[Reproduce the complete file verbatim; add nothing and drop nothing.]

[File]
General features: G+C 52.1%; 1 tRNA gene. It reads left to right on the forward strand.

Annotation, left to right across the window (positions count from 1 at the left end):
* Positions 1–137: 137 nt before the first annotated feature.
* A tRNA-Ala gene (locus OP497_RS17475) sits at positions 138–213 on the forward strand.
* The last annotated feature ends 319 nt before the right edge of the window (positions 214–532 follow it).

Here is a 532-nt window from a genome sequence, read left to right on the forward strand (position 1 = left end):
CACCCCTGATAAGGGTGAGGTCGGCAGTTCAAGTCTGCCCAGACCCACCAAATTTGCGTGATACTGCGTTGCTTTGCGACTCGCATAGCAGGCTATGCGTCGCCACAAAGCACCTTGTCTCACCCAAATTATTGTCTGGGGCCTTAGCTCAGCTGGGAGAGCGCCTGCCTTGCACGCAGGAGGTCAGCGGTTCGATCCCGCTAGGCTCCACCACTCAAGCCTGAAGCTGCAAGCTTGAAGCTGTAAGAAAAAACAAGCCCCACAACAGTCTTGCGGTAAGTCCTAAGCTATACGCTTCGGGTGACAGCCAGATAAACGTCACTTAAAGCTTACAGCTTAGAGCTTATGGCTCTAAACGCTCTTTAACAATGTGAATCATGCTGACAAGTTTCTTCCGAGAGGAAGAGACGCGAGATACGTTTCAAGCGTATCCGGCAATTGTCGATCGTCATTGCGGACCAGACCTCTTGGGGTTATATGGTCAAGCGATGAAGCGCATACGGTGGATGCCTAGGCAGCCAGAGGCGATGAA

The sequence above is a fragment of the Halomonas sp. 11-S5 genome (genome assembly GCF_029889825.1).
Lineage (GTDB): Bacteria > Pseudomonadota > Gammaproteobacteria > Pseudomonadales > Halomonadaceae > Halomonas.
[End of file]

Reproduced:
General features: G+C 52.1%; 1 tRNA gene. It reads left to right on the forward strand.

Annotation, left to right across the window (positions count from 1 at the left end):
* Positions 1–137: 137 nt before the first annotated feature.
* A tRNA-Ala gene (locus OP497_RS17475) sits at positions 138–213 on the forward strand.
* The last annotated feature ends 319 nt before the right edge of the window (positions 214–532 follow it).

Here is a 532-nt window from a genome sequence, read left to right on the forward strand (position 1 = left end):
CACCCCTGATAAGGGTGAGGTCGGCAGTTCAAGTCTGCCCAGACCCACCAAATTTGCGTGATACTGCGTTGCTTTGCGACTCGCATAGCAGGCTATGCGTCGCCACAAAGCACCTTGTCTCACCCAAATTATTGTCTGGGGCCTTAGCTCAGCTGGGAGAGCGCCTGCCTTGCACGCAGGAGGTCAGCGGTTCGATCCCGCTAGGCTCCACCACTCAAGCCTGAAGCTGCAAGCTTGAAGCTGTAAGAAAAAACAAGCCCCACAACAGTCTTGCGGTAAGTCCTAAGCTATACGCTTCGGGTGACAGCCAGATAAACGTCACTTAAAGCTTACAGCTTAGAGCTTATGGCTCTAAACGCTCTTTAACAATGTGAATCATGCTGACAAGTTTCTTCCGAGAGGAAGAGACGCGAGATACGTTTCAAGCGTATCCGGCAATTGTCGATCGTCATTGCGGACCAGACCTCTTGGGGTTATATGGTCAAGCGATGAAGCGCATACGGTGGATGCCTAGGCAGCCAGAGGCGATGAA

The sequence above is a fragment of the Halomonas sp. 11-S5 genome (genome assembly GCF_029889825.1).
Lineage (GTDB): Bacteria > Pseudomonadota > Gammaproteobacteria > Pseudomonadales > Halomonadaceae > Halomonas.